The topic for today asks bloggers to discuss their diabetes language preferences. What does each blogger prefer? “Person with diabetes”, or “diabetic”? I’m thankful to the community member who proposed this topic, because my views on it have somewhat shifted since I wrote about it last. My perspective changed because I’ve learned some disability history!
Below is a visual conception (or formulation) of each way to refer to living with diabetes. I drew it just over a year ago. It not only reflected how I felt about modifiers, but also was a source of pride for me. I had found a way to eloquently express how I experienced subtle language variations.
However, after delving into disability studies and the critical theory and history that make it up, I have begun to reconsider my formulation.
Did you know that the language we tend to use in the United States is called “person-first language?” It’s a thing! We have a thing! Our community PRACTICES a theoretical (albeit historical) formulation that one can read about in academic texts!
How stinking’ cool is that?
Person-first language is formulated to address the dehumanization that can occur when a person is addressed as a disablement (in this case as diabetes) rather than as a person. Hence, in order to respect an individual’s personhood, “person with diabetes” is suggested. Person-first language isn’t used everywhere, though. This is the part that really hooked my interest as a patient who tends heavily toward person-first language.
An alternative is called identity-first language and it formed, in part, as a rejection of person-first language.
A person who tends toward identity-first language might say:
“I’d prefer you call me diabetic because I recognize that being diabetic does not decrease my personhood. I prefer this because I reject the idea that diabetic is a derogatory word.”
In this formulation, identity-first language actually fights stigma by rejecting the negative association all together! It functions to TAKE BACK the word completely! What’s more, it is used as often in the UK as person-first is here!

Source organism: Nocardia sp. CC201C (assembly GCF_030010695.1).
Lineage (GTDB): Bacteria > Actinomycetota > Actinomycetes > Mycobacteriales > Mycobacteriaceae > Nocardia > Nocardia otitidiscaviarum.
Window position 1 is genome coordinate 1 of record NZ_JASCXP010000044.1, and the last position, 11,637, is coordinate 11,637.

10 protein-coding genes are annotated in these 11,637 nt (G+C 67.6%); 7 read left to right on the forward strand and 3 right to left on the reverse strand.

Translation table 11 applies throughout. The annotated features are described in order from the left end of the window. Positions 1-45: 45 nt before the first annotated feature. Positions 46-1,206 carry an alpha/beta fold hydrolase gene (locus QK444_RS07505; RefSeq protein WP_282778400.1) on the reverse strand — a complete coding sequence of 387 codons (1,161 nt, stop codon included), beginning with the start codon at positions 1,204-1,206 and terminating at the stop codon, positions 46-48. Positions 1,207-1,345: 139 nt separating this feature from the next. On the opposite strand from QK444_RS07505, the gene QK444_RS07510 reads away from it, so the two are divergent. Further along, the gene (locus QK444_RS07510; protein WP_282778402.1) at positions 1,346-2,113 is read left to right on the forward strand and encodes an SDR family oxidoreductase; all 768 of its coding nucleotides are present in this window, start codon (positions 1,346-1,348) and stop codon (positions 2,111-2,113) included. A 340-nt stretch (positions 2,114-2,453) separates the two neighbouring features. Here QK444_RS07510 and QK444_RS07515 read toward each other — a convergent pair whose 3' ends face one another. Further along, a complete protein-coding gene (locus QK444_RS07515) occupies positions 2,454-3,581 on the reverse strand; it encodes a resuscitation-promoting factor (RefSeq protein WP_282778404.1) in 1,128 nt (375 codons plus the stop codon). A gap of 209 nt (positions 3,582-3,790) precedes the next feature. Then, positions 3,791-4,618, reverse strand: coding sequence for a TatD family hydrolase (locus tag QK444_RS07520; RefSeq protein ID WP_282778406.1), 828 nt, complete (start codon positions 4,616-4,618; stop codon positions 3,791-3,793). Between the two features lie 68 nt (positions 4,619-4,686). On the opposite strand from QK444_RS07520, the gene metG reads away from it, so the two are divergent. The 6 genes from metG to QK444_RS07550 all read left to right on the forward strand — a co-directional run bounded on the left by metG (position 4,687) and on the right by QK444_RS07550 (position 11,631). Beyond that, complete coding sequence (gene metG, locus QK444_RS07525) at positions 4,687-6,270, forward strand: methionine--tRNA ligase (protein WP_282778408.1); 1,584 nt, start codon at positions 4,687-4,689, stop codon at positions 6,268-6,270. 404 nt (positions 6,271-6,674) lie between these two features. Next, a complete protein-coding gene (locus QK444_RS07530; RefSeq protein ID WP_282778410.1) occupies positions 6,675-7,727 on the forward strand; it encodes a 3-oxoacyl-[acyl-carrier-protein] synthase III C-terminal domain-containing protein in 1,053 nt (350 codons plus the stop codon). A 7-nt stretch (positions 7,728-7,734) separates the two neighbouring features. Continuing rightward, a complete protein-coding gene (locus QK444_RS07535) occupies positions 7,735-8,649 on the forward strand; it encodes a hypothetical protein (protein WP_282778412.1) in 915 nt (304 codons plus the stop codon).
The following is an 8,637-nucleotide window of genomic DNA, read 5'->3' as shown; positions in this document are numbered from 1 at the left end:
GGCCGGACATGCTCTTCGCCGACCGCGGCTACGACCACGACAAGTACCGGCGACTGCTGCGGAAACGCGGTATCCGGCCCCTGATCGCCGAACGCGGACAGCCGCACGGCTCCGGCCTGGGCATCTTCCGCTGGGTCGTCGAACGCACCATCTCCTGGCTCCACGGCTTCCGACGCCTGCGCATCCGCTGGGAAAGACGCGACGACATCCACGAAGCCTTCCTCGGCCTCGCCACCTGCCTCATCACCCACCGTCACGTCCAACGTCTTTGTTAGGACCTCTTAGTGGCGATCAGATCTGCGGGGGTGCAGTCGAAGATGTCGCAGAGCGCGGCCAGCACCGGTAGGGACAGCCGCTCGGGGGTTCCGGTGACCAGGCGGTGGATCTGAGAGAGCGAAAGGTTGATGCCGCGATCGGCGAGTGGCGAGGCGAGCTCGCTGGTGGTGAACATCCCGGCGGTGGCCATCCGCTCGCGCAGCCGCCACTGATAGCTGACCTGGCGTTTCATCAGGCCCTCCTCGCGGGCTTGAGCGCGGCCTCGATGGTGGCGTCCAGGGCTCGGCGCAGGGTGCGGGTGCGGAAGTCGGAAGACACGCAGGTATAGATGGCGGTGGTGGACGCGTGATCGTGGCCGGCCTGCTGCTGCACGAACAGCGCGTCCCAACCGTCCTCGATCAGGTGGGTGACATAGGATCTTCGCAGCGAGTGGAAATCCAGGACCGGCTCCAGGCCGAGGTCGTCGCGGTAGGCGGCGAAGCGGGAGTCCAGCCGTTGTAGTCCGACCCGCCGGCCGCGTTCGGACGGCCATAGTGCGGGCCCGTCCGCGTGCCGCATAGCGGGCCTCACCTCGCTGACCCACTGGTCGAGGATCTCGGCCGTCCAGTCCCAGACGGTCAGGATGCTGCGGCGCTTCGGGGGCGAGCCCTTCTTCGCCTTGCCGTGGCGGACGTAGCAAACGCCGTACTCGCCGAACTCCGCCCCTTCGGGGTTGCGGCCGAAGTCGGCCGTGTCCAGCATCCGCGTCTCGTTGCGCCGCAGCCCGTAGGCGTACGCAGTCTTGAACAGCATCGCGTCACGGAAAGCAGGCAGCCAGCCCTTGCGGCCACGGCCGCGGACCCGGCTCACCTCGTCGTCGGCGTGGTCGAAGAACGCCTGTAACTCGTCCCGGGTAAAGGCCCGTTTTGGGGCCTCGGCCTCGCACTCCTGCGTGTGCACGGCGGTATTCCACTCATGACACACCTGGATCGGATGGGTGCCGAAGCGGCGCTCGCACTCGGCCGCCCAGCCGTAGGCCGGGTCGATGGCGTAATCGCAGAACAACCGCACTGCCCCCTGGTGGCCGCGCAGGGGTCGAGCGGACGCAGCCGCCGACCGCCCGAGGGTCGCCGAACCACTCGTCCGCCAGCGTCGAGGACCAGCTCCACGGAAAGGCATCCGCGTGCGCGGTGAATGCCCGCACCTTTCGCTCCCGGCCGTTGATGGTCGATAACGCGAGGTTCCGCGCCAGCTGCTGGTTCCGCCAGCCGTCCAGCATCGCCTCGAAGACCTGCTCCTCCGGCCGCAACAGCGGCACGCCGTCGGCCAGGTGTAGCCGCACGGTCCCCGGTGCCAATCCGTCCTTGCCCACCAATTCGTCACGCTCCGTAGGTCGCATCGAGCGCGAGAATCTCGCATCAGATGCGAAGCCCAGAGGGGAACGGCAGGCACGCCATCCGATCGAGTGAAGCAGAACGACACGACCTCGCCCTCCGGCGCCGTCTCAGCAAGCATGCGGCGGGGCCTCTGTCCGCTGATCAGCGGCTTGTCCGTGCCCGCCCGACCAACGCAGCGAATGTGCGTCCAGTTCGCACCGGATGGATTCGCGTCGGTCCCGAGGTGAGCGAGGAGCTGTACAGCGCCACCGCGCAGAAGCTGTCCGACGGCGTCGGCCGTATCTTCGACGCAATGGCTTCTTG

WOW! Right? Is this stuff mind-bending or what? Could the words we use be dictated by what region we are diagnosed?
After being exposed to identity-first language, what I can certainly say is that my feeling of righteousness when using person-first language is shaky at best.
Take this discussion as food for thought because there is no right or wrong, there is only what works for you. What we can do is make a choice and stand by that decision as informed patients.
What sits right with you?
Today’s topic: Click for the Language and Diabetes – Wednesday 5/18 Link List.
There is an old saying that states “Sticks and stones may break my bones, but words will never hurt me”. I’m willing to bet we’ve all disagreed with this at some point, and especially when it comes to diabetes. Many advocate for the importance of using non-stigmatizing, inclusive and non-judgmental language when speaking about or to people with diabetes. For some, they don’t care, others care passionately. Where do you stand when it comes to “person with diabetes” versus “diabetic”, or “checking” blood sugar versus “testing”, or any of the tons of other examples? Let’s explore the power of words, but please remember to keep things respectful.